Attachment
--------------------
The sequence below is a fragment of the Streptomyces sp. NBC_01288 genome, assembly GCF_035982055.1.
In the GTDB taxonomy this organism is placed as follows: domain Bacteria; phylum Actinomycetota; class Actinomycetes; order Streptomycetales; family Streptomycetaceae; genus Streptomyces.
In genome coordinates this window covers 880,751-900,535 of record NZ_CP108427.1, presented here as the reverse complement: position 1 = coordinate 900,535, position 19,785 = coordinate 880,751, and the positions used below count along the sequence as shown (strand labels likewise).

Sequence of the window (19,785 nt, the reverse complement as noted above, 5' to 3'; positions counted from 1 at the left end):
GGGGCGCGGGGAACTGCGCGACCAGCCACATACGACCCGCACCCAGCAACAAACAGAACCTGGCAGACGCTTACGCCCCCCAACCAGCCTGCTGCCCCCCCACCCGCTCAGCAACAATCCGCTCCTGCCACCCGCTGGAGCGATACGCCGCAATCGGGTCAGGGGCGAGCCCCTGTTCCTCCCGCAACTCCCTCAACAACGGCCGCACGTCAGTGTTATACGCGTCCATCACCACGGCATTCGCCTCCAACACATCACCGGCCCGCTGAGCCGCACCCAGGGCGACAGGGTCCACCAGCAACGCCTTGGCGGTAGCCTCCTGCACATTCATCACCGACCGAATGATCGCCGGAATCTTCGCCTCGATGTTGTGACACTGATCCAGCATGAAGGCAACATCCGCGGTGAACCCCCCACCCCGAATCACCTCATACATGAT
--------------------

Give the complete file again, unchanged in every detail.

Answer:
The sequence below is a fragment of the Streptomyces sp. NBC_01288 genome, assembly GCF_035982055.1.
In the GTDB taxonomy this organism is placed as follows: domain Bacteria; phylum Actinomycetota; class Actinomycetes; order Streptomycetales; family Streptomycetaceae; genus Streptomyces.
In genome coordinates this window covers 880,751-900,535 of record NZ_CP108427.1, presented here as the reverse complement: position 1 = coordinate 900,535, position 19,785 = coordinate 880,751, and the positions used below count along the sequence as shown (strand labels likewise).

Sequence of the window (19,785 nt, the reverse complement as noted above, 5' to 3'; positions counted from 1 at the left end):
GGGGCGCGGGGAACTGCGCGACCAGCCACATACGACCCGCACCCAGCAACAAACAGAACCTGGCAGACGCTTACGCCCCCCAACCAGCCTGCTGCCCCCCCACCCGCTCAGCAACAATCCGCTCCTGCCACCCGCTGGAGCGATACGCCGCAATCGGGTCAGGGGCGAGCCCCTGTTCCTCCCGCAACTCCCTCAACAACGGCCGCACGTCAGTGTTATACGCGTCCATCACCACGGCATTCGCCTCCAACACATCACCGGCCCGCTGAGCCGCACCCAGGGCGACAGGGTCCACCAGCAACGCCTTGGCGGTAGCCTCCTGCACATTCATCACCGACCGAATGATCGCCGGAATCTTCGCCTCGATGTTGTGACACTGATCCAGCATGAAGGCAACATCCGCGGTGAACCCCCCACCCCGAATCACCTCATACATGAT